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FeedHenry CLI, the Command Line Interface to FeedHenry
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FHC - FeedHenry Command Line Interface NPM version

FeedHenry CLI, the command line interface to FeedHenry.


fhc should now be available your command line.
fhc -v will tell you what version of fhc you have installed.

Finally, install FHC bash completion: fhc completion >> ~/.bashrc (or ~/.zshrc)


From the Command Line

To see the list of commands available, just run fhc.
See fhc help for general help, or fhc help <someCommand> for help on a specific command.

To get started with fhc, set the FeedHenry target and then login:

$ fhc target

$ fhc login <your-email-address> <your-password>

To list your projects, use:

$ fhc projects

To create an app from a git repository use:

fhc app create --project=SomeProjectId --title=WelcomeApp git://

As a Node.js Module

You can also use fh-fhc as a Node.js module in your scripts. This is useful for scripting automated tests, mobile app client builds and cloud deploys. First, install & add it to your project dependencies by doing npm install --save fh-fhc from your project root.
Then, you can require it in your code like so:

var fhc = require('./lib/fhc');
  if (err){
    // Something went wrong
  // FHC started up OK - we can now perform commands, like listing projects:
  fhc.projects({_ : []}, function(err, projects){
    if (err){
      // Handle error

Some commands require params to be passed in - these are typically passed like so:{ title : 'Some title', project : 'someProjectId'}, function(){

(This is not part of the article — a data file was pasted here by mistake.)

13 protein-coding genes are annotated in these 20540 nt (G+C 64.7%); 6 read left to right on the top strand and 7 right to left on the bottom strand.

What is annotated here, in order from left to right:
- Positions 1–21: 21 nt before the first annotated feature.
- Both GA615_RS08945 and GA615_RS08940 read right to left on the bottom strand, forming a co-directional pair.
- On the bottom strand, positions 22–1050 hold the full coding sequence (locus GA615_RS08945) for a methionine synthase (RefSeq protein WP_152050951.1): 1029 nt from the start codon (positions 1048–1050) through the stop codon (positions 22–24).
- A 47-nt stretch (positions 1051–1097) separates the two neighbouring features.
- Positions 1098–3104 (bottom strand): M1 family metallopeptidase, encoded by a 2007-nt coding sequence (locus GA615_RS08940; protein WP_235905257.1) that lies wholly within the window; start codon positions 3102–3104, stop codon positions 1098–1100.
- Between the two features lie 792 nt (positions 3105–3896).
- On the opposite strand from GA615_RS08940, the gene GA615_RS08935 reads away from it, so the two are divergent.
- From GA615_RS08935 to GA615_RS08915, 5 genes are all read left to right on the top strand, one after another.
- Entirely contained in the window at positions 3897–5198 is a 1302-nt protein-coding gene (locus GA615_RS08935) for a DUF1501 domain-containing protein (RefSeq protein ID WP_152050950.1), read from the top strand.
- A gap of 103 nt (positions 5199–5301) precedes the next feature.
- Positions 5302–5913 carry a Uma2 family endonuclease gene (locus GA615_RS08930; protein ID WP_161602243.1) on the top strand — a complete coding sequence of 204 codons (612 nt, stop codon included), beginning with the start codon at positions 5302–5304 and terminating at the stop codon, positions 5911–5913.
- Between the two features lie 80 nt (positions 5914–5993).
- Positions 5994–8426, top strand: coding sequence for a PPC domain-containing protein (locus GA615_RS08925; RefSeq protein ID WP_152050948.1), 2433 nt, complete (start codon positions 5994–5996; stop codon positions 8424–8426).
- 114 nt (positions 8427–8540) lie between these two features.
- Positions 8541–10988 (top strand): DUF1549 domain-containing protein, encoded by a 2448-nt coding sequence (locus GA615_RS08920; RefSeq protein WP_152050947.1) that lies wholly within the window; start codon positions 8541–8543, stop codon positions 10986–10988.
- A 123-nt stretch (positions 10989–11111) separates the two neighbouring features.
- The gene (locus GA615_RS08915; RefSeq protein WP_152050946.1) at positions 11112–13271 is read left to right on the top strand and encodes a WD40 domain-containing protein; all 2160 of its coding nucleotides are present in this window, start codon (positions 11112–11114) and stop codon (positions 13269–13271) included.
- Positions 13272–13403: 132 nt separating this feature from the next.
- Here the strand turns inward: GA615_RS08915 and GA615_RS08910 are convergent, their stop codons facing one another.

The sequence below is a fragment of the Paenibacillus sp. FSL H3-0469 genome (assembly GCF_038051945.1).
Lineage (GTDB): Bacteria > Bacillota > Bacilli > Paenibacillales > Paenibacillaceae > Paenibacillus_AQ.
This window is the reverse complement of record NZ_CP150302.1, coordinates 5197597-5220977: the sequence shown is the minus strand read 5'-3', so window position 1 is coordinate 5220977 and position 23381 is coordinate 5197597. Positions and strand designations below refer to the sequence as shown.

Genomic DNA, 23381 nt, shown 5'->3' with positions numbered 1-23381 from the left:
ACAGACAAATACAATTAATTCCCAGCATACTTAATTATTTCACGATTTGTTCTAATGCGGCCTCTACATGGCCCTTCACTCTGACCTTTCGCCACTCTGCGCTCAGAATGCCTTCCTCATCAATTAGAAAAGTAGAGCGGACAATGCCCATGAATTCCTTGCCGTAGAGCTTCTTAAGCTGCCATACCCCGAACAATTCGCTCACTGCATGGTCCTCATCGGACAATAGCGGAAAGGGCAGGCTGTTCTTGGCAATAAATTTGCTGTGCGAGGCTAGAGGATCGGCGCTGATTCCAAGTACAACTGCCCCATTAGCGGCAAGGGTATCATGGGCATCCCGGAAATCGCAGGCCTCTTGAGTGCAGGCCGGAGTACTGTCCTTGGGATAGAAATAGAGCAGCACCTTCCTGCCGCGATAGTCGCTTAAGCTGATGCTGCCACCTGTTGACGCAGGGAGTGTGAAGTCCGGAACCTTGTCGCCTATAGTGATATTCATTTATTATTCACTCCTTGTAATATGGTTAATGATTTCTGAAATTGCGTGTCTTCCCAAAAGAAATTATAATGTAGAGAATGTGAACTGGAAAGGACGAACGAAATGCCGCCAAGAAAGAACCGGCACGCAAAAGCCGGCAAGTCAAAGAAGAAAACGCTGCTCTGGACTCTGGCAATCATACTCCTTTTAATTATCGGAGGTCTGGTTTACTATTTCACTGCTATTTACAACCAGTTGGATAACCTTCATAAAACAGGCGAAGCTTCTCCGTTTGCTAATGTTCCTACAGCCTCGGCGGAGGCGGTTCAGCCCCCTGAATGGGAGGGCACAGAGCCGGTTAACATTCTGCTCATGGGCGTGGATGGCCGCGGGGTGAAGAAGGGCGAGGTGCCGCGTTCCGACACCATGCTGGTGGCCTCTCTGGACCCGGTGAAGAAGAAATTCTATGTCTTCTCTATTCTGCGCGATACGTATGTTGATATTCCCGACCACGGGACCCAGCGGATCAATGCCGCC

Older fhc commands still pass arguments in an ordered array, as below. The environment is still specified outside the array.{_ : ['projectId', 'appId'], env : 'dev' }, function(){


Version 1.0 of fh-fhc updates the structure of commands:

  cmd # all commands go here
    common # stuff which applies to both versions of feedhenry
    fh2    # feedhenry 2-specific commands go here (e.g. `account`)
    fh3    # feedhenry 3 specific commands go here (e.g. `project`)
  internal # internal piping goes here

The common, fh2 and fh3 directory structure doesn't get exposed to the user, but everything underneath does - meaning we can have a command lib/cmd/common/fooGroup/barCommand.js, another lib/cmd/common/fh3/fooGroup/anotherCommand.js, and be able to run both fhc fooGroup barCommand and fhc fooGroup anotherCommand.
Internal commands in the internal directory are hidden from help output, but are still call-able.

Writing new commands is a little different than before. Old commands export a function - new style commands export an object.

Commands are DRY'd up substantially - see App List lib/cmd/fh3/app/list.js as an example of what a command definition looks like. Using the 'demand' syntax, yargs look after all all validation - you don't need to worry about it. Commands can be DRY'd up even more if they're very similar - e.g. app start. This extends from a base class - anything with an _ prefix doesn't go into the command tree.

There's no longer need to require() new commands in many different places - no need to require() new commands at all, just put them in the relevant tree structure within in lib/cmd. Tests are turbo'd, nock for mocks, coverage is at least a little better than before.

Setting a Proxy Server

fhc fhcfg set proxy http://host:port
# eg:
fhc fhcfg set proxy


grunt test

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